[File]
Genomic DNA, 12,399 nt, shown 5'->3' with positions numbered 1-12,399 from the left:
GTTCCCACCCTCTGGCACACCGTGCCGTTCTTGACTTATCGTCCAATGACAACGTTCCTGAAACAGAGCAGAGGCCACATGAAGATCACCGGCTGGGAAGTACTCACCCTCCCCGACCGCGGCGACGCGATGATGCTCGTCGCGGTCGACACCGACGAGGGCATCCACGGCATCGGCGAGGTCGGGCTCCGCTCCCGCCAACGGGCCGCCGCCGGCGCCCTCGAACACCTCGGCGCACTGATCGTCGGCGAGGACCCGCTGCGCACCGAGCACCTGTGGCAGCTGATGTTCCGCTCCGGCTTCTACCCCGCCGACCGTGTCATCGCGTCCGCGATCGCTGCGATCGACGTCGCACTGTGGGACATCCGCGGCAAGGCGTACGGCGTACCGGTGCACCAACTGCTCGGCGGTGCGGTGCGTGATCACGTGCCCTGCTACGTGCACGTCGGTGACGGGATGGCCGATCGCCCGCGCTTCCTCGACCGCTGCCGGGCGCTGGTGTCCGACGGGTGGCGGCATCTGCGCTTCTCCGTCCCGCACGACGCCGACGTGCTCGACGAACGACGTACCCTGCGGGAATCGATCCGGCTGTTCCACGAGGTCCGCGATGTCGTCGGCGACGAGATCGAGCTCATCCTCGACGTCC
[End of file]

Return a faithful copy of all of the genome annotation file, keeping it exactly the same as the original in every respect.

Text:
Genomic DNA, 12,399 nt, shown 5'->3' with positions numbered 1-12,399 from the left:
GTTCCCACCCTCTGGCACACCGTGCCGTTCTTGACTTATCGTCCAATGACAACGTTCCTGAAACAGAGCAGAGGCCACATGAAGATCACCGGCTGGGAAGTACTCACCCTCCCCGACCGCGGCGACGCGATGATGCTCGTCGCGGTCGACACCGACGAGGGCATCCACGGCATCGGCGAGGTCGGGCTCCGCTCCCGCCAACGGGCCGCCGCCGGCGCCCTCGAACACCTCGGCGCACTGATCGTCGGCGAGGACCCGCTGCGCACCGAGCACCTGTGGCAGCTGATGTTCCGCTCCGGCTTCTACCCCGCCGACCGTGTCATCGCGTCCGCGATCGCTGCGATCGACGTCGCACTGTGGGACATCCGCGGCAAGGCGTACGGCGTACCGGTGCACCAACTGCTCGGCGGTGCGGTGCGTGATCACGTGCCCTGCTACGTGCACGTCGGTGACGGGATGGCCGATCGCCCGCGCTTCCTCGACCGCTGCCGGGCGCTGGTGTCCGACGGGTGGCGGCATCTGCGCTTCTCCGTCCCGCACGACGCCGACGTGCTCGACGAACGACGTACCCTGCGGGAATCGATCCGGCTGTTCCACGAGGTCCGCGATGTCGTCGGCGACGAGATCGAGCTCATCCTCGACGTCC